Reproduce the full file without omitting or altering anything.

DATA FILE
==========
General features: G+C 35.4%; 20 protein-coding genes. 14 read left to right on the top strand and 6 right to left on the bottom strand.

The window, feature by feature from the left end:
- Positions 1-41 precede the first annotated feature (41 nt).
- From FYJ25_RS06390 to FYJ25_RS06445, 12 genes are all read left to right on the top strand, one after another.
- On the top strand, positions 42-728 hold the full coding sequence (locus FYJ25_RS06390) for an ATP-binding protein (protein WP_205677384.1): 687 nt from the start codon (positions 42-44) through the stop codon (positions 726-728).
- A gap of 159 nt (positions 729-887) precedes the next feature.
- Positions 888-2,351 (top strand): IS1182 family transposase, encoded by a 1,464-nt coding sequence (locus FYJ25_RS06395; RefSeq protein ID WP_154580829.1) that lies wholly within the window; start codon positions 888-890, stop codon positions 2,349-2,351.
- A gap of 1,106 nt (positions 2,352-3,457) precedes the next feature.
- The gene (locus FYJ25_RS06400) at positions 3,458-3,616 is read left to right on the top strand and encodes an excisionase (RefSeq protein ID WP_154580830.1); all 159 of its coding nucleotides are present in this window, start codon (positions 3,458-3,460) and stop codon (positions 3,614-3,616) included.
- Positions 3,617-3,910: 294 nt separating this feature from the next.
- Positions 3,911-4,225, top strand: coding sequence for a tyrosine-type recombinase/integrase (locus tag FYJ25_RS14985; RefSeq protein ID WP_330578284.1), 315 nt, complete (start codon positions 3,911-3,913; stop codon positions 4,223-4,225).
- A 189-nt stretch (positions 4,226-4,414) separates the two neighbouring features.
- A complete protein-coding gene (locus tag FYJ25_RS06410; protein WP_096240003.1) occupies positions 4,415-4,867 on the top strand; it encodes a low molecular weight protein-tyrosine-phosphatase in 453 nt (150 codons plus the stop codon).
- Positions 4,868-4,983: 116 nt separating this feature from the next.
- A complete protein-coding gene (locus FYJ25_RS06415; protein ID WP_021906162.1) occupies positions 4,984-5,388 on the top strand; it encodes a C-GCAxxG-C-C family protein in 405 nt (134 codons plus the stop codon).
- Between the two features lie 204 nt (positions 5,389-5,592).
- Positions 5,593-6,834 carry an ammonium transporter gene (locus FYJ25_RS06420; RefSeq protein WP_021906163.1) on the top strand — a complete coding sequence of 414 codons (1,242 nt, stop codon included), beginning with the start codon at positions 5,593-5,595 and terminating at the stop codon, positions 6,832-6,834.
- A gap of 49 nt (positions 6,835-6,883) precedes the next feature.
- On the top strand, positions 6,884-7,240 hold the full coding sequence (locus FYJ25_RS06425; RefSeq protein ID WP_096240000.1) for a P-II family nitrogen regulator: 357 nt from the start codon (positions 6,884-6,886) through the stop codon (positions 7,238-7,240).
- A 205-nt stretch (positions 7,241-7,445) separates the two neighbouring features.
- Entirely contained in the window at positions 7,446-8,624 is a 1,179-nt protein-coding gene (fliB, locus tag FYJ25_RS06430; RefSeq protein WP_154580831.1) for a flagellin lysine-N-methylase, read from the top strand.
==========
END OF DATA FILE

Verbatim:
General features: G+C 35.4%; 20 protein-coding genes. 14 read left to right on the top strand and 6 right to left on the bottom strand.

The window, feature by feature from the left end:
- Positions 1-41 precede the first annotated feature (41 nt).
- From FYJ25_RS06390 to FYJ25_RS06445, 12 genes are all read left to right on the top strand, one after another.
- On the top strand, positions 42-728 hold the full coding sequence (locus FYJ25_RS06390) for an ATP-binding protein (protein WP_205677384.1): 687 nt from the start codon (positions 42-44) through the stop codon (positions 726-728).
- A gap of 159 nt (positions 729-887) precedes the next feature.
- Positions 888-2,351 (top strand): IS1182 family transposase, encoded by a 1,464-nt coding sequence (locus FYJ25_RS06395; RefSeq protein ID WP_154580829.1) that lies wholly within the window; start codon positions 888-890, stop codon positions 2,349-2,351.
- A gap of 1,106 nt (positions 2,352-3,457) precedes the next feature.
- The gene (locus FYJ25_RS06400) at positions 3,458-3,616 is read left to right on the top strand and encodes an excisionase (RefSeq protein ID WP_154580830.1); all 159 of its coding nucleotides are present in this window, start codon (positions 3,458-3,460) and stop codon (positions 3,614-3,616) included.
- Positions 3,617-3,910: 294 nt separating this feature from the next.
- Positions 3,911-4,225, top strand: coding sequence for a tyrosine-type recombinase/integrase (locus tag FYJ25_RS14985; RefSeq protein ID WP_330578284.1), 315 nt, complete (start codon positions 3,911-3,913; stop codon positions 4,223-4,225).
- A 189-nt stretch (positions 4,226-4,414) separates the two neighbouring features.
- A complete protein-coding gene (locus tag FYJ25_RS06410; protein WP_096240003.1) occupies positions 4,415-4,867 on the top strand; it encodes a low molecular weight protein-tyrosine-phosphatase in 453 nt (150 codons plus the stop codon).
- Positions 4,868-4,983: 116 nt separating this feature from the next.
- A complete protein-coding gene (locus FYJ25_RS06415; protein ID WP_021906162.1) occupies positions 4,984-5,388 on the top strand; it encodes a C-GCAxxG-C-C family protein in 405 nt (134 codons plus the stop codon).
- Between the two features lie 204 nt (positions 5,389-5,592).
- Positions 5,593-6,834 carry an ammonium transporter gene (locus FYJ25_RS06420; RefSeq protein WP_021906163.1) on the top strand — a complete coding sequence of 414 codons (1,242 nt, stop codon included), beginning with the start codon at positions 5,593-5,595 and terminating at the stop codon, positions 6,832-6,834.
- A gap of 49 nt (positions 6,835-6,883) precedes the next feature.
- On the top strand, positions 6,884-7,240 hold the full coding sequence (locus FYJ25_RS06425; RefSeq protein ID WP_096240000.1) for a P-II family nitrogen regulator: 357 nt from the start codon (positions 6,884-6,886) through the stop codon (positions 7,238-7,240).
- A 205-nt stretch (positions 7,241-7,445) separates the two neighbouring features.
- Entirely contained in the window at positions 7,446-8,624 is a 1,179-nt protein-coding gene (fliB, locus tag FYJ25_RS06430; RefSeq protein WP_154580831.1) for a flagellin lysine-N-methylase, read from the top strand.